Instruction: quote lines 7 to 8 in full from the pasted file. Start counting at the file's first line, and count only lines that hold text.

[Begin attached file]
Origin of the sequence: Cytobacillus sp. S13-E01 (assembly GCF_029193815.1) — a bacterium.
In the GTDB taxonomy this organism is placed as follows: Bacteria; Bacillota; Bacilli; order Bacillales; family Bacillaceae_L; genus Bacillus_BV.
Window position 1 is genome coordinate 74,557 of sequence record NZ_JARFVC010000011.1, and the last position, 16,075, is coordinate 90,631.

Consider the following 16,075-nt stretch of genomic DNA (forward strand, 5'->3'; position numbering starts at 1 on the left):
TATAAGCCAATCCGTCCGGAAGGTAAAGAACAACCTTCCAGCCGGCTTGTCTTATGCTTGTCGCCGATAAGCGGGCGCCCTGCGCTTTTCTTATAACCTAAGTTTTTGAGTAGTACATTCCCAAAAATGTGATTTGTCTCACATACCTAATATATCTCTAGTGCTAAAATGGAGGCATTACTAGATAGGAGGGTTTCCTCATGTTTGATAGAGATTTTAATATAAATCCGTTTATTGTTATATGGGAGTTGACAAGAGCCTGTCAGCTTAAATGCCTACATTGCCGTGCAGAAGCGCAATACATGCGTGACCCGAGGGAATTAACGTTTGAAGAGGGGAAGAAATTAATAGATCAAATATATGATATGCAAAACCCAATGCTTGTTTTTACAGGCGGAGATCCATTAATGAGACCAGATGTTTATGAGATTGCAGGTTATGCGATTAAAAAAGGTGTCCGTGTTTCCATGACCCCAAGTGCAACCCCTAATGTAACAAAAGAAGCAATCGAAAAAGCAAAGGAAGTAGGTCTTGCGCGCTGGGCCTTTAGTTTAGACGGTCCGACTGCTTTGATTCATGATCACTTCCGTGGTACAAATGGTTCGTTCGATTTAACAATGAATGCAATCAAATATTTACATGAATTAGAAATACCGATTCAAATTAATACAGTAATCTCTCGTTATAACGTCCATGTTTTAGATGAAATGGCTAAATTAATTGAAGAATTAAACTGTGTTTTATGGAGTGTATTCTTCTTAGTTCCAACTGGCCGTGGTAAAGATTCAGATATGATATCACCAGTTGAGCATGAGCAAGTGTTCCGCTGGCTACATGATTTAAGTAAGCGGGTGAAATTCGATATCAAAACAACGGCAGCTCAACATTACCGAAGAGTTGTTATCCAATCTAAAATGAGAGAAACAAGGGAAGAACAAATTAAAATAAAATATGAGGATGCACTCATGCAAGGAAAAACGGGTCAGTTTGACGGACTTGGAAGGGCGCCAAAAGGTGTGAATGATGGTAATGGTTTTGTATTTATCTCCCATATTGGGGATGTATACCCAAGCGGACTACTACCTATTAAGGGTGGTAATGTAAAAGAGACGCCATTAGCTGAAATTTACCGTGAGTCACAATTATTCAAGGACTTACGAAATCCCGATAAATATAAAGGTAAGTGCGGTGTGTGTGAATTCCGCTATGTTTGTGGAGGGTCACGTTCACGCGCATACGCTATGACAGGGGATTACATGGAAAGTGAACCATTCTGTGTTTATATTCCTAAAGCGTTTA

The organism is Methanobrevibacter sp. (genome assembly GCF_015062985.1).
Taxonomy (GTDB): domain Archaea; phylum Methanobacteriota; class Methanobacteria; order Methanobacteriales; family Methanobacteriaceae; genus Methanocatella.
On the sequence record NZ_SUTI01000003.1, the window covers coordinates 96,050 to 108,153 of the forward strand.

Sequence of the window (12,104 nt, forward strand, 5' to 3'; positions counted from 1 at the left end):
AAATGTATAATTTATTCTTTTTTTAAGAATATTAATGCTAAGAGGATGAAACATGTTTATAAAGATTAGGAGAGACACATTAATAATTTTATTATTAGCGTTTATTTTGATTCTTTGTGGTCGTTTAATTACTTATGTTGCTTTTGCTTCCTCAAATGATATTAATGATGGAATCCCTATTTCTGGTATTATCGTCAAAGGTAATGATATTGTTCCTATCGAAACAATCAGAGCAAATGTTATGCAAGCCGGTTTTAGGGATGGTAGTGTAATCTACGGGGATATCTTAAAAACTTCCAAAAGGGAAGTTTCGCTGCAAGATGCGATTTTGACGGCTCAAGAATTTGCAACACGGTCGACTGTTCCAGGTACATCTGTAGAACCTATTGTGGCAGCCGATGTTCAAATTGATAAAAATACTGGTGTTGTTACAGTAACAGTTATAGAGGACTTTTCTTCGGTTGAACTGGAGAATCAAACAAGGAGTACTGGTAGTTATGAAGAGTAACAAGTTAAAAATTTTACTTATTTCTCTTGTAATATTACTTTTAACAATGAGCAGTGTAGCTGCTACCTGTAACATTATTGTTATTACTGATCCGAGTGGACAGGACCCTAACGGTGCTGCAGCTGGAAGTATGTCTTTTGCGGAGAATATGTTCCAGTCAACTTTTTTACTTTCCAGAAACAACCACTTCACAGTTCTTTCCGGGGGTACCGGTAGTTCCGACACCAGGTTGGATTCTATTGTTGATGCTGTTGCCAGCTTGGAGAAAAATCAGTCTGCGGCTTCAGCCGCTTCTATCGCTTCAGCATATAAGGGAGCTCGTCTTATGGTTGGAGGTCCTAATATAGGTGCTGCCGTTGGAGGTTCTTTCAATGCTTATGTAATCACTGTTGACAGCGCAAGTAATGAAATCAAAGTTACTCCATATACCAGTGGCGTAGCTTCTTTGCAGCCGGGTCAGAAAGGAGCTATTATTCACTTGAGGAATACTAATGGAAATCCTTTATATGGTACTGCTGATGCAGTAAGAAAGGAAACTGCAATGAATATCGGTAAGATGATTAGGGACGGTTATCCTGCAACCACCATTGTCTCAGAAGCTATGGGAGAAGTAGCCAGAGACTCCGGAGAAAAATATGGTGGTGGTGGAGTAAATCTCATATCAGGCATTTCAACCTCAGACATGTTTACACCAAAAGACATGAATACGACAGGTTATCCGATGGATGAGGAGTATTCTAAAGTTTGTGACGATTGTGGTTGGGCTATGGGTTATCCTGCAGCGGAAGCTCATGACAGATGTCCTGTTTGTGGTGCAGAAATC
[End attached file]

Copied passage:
Taxonomy (GTDB): domain Archaea; phylum Methanobacteriota; class Methanobacteria; order Methanobacteriales; family Methanobacteriaceae; genus Methanocatella.
On the sequence record NZ_SUTI01000003.1, the window covers coordinates 96,050 to 108,153 of the forward strand.